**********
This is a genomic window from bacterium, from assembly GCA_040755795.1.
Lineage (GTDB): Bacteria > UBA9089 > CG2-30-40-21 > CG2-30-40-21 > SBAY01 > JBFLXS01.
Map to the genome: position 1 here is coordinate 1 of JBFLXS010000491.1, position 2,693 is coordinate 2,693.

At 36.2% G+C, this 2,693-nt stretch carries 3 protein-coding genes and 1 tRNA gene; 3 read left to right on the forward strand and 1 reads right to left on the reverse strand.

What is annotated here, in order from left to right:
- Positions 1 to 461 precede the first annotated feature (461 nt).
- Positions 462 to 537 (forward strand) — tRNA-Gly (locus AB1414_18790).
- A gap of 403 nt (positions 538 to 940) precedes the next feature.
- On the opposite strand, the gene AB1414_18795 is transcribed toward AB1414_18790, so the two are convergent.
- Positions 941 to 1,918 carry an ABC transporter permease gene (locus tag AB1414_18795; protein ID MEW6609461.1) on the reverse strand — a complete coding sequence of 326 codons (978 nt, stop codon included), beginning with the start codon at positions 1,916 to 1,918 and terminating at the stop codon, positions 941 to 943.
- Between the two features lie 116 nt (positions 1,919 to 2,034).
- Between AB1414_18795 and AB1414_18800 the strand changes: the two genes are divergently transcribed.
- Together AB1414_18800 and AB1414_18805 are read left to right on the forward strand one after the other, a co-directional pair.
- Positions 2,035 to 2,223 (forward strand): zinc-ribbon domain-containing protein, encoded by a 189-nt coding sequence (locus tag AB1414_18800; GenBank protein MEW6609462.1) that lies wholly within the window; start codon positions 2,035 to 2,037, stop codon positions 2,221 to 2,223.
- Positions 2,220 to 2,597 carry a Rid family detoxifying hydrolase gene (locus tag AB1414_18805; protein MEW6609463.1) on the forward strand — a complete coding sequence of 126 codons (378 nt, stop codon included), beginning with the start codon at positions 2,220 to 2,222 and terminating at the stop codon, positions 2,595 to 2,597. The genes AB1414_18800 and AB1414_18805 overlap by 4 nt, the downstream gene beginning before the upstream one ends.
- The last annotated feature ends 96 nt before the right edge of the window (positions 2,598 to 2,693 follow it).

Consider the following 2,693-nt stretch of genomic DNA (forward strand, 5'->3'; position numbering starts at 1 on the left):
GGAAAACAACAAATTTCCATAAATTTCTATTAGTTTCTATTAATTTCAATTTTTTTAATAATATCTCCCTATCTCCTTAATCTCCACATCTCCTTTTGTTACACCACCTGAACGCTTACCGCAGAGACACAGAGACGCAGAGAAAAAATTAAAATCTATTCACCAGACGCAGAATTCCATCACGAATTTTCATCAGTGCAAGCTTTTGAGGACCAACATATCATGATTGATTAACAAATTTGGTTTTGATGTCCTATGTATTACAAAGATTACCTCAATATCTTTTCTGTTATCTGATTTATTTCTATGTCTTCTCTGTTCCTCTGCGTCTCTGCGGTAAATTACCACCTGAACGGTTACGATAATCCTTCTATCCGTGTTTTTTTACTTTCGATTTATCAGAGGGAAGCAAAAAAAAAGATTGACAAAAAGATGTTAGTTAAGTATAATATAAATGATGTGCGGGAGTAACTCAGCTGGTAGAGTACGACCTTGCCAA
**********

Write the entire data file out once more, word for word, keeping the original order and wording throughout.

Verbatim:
This is a genomic window from bacterium, from assembly GCA_040755795.1.
Lineage (GTDB): Bacteria > UBA9089 > CG2-30-40-21 > CG2-30-40-21 > SBAY01 > JBFLXS01.
Map to the genome: position 1 here is coordinate 1 of JBFLXS010000491.1, position 2,693 is coordinate 2,693.

At 36.2% G+C, this 2,693-nt stretch carries 3 protein-coding genes and 1 tRNA gene; 3 read left to right on the forward strand and 1 reads right to left on the reverse strand.

What is annotated here, in order from left to right:
- Positions 1 to 461 precede the first annotated feature (461 nt).
- Positions 462 to 537 (forward strand) — tRNA-Gly (locus AB1414_18790).
- A gap of 403 nt (positions 538 to 940) precedes the next feature.
- On the opposite strand, the gene AB1414_18795 is transcribed toward AB1414_18790, so the two are convergent.
- Positions 941 to 1,918 carry an ABC transporter permease gene (locus tag AB1414_18795; protein ID MEW6609461.1) on the reverse strand — a complete coding sequence of 326 codons (978 nt, stop codon included), beginning with the start codon at positions 1,916 to 1,918 and terminating at the stop codon, positions 941 to 943.
- Between the two features lie 116 nt (positions 1,919 to 2,034).
- Between AB1414_18795 and AB1414_18800 the strand changes: the two genes are divergently transcribed.
- Together AB1414_18800 and AB1414_18805 are read left to right on the forward strand one after the other, a co-directional pair.
- Positions 2,035 to 2,223 (forward strand): zinc-ribbon domain-containing protein, encoded by a 189-nt coding sequence (locus tag AB1414_18800; GenBank protein MEW6609462.1) that lies wholly within the window; start codon positions 2,035 to 2,037, stop codon positions 2,221 to 2,223.
- Positions 2,220 to 2,597 carry a Rid family detoxifying hydrolase gene (locus tag AB1414_18805; protein MEW6609463.1) on the forward strand — a complete coding sequence of 126 codons (378 nt, stop codon included), beginning with the start codon at positions 2,220 to 2,222 and terminating at the stop codon, positions 2,595 to 2,597. The genes AB1414_18800 and AB1414_18805 overlap by 4 nt, the downstream gene beginning before the upstream one ends.
- The last annotated feature ends 96 nt before the right edge of the window (positions 2,598 to 2,693 follow it).

Consider the following 2,693-nt stretch of genomic DNA (forward strand, 5'->3'; position numbering starts at 1 on the left):
GGAAAACAACAAATTTCCATAAATTTCTATTAGTTTCTATTAATTTCAATTTTTTTAATAATATCTCCCTATCTCCTTAATCTCCACATCTCCTTTTGTTACACCACCTGAACGCTTACCGCAGAGACACAGAGACGCAGAGAAAAAATTAAAATCTATTCACCAGACGCAGAATTCCATCACGAATTTTCATCAGTGCAAGCTTTTGAGGACCAACATATCATGATTGATTAACAAATTTGGTTTTGATGTCCTATGTATTACAAAGATTACCTCAATATCTTTTCTGTTATCTGATTTATTTCTATGTCTTCTCTGTTCCTCTGCGTCTCTGCGGTAAATTACCACCTGAACGGTTACGATAATCCTTCTATCCGTGTTTTTTTACTTTCGATTTATCAGAGGGAAGCAAAAAAAAAGATTGACAAAAAGATGTTAGTTAAGTATAATATAAATGATGTGCGGGAGTAACTCAGCTGGTAGAGTACGACCTTGCCAA